Gàidhlig air Beurla

O Goireasan Akerbeltz
Am mùthadh mar a bha e 12:46, 10 dhen Lùnastal 2015 le Akerbeltz (Deasbaireachd | mùthaidhean) (Created page with "Funny stuff happens to words when they're borrowed from one language to another. Like when English borrowed the word Ersatz which in German has no negative connotations but in...")
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Funny stuff happens to words when they're borrowed from one language to another. Like when English borrowed the word Ersatz which in German has no negative connotations but in English usually refers to something inferior.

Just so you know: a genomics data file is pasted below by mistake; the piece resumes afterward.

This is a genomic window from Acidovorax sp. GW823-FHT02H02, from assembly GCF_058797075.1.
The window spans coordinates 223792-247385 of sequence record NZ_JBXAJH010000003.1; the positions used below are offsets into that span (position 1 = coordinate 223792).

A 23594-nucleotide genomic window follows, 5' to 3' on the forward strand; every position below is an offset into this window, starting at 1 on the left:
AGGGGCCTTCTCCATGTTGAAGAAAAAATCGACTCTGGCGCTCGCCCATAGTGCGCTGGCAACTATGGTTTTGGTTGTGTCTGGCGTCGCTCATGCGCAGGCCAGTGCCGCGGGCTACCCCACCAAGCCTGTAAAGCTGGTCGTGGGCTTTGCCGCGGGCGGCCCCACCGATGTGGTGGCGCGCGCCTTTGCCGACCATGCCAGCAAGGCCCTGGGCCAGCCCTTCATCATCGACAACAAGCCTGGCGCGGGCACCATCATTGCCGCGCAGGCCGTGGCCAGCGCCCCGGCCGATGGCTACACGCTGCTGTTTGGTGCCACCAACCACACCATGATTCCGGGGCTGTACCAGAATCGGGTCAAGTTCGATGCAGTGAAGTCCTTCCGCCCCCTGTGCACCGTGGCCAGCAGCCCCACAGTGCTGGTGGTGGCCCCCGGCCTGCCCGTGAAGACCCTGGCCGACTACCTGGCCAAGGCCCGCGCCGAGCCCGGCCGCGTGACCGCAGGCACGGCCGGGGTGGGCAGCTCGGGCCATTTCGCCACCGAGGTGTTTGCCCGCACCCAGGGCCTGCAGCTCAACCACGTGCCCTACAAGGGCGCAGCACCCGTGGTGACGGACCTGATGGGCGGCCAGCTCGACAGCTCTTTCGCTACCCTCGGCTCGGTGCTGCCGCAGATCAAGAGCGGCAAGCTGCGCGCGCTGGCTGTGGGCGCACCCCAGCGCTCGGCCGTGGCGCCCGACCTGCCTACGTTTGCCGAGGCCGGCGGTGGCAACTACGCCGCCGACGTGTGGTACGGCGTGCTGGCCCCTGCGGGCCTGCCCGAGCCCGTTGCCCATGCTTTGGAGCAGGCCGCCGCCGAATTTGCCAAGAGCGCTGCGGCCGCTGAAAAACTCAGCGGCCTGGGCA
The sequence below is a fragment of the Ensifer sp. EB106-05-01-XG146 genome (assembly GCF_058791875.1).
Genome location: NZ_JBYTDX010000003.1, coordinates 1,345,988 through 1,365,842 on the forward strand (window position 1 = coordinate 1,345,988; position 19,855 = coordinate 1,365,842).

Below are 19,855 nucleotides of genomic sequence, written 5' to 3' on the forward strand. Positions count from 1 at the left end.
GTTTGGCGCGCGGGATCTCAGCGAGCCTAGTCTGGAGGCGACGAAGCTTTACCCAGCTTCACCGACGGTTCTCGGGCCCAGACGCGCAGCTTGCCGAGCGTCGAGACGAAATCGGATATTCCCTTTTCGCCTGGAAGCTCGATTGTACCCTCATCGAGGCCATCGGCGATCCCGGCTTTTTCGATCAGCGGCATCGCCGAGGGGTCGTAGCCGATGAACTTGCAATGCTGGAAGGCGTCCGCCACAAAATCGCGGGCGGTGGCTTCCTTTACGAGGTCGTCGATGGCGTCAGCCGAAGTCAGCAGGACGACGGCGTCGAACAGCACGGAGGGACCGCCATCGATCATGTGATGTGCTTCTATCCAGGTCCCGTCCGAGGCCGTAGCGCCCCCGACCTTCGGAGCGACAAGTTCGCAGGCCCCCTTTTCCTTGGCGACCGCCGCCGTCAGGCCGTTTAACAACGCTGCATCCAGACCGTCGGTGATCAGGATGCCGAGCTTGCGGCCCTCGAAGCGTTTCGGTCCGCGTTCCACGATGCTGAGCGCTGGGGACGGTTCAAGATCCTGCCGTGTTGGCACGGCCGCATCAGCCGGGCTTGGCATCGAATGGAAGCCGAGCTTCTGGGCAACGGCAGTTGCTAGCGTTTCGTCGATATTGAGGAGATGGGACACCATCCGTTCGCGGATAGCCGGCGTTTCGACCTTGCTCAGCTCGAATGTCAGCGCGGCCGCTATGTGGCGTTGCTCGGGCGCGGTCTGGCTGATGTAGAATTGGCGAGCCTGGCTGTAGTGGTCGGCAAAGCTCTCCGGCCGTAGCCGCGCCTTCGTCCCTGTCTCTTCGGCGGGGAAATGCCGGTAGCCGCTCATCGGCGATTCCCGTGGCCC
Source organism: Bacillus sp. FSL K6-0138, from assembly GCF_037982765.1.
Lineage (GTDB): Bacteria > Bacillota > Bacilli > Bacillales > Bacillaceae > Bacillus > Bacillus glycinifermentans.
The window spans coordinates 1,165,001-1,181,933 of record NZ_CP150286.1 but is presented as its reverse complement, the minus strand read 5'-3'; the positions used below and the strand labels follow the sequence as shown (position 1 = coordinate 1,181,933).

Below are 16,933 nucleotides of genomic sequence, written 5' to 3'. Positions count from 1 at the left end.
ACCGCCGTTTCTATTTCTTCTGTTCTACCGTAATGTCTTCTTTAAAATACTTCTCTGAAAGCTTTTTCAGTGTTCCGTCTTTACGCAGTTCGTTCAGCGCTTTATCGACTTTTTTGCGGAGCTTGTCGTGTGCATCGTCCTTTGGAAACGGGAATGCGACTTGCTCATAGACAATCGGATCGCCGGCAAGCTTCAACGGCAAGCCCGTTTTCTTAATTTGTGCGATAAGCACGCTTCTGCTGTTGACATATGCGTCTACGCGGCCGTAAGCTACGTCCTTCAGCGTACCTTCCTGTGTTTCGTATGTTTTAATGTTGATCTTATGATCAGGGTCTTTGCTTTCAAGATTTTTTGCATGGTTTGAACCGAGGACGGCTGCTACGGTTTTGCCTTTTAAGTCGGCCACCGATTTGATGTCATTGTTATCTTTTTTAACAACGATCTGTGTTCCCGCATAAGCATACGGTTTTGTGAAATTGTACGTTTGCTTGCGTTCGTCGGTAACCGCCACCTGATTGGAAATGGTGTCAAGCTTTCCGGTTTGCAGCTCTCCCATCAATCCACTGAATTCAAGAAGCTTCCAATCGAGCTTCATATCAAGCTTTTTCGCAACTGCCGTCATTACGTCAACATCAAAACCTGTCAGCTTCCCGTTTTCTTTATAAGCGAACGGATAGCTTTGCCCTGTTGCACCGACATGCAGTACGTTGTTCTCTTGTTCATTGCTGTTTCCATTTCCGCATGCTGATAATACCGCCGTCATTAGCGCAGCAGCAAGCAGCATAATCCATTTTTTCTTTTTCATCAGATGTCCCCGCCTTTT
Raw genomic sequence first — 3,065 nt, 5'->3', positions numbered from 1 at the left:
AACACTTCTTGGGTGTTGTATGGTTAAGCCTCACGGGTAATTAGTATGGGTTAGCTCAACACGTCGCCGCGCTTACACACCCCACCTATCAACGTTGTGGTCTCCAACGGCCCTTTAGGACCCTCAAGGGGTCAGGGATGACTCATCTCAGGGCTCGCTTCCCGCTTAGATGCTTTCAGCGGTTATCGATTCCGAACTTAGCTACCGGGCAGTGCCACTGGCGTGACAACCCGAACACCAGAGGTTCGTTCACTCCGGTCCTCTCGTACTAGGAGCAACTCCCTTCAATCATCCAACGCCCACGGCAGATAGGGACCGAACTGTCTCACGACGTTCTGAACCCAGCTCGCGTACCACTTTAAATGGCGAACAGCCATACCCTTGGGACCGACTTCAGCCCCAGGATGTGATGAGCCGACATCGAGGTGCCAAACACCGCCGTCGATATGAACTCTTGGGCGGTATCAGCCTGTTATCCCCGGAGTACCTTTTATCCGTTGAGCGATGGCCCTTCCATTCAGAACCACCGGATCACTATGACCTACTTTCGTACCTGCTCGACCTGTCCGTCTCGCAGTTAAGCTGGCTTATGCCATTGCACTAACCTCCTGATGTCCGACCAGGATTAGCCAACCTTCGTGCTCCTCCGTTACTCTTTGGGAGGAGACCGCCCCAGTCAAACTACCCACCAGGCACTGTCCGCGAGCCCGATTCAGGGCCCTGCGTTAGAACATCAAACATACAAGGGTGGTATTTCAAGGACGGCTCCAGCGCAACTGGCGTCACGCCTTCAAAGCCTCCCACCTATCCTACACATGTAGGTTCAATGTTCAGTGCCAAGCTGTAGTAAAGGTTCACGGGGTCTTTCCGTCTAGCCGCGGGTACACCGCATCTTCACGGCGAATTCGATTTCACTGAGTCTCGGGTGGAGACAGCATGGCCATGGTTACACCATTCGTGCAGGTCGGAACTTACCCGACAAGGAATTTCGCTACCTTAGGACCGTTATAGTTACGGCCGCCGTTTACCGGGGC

Gaelic does that too but for some reason, it seems to give many loanwords a rather dramatic twist. At this stage, I'm not going to comment on why and how and I'm simply going to start collecting a list of them. If there's any missing, feel free to drop me a line!

Often these are characterised by odd stress placement or sounds (from the Gaelic point of view of course), so they're quite easy to pick out. Harder to explain, semantically.

  • cil-onaidh (« colony?)
  • duf (« duff (pudding)); tuigidh tu fhéin duf [dəf]
  • tuf (« tough); tha mi tuf



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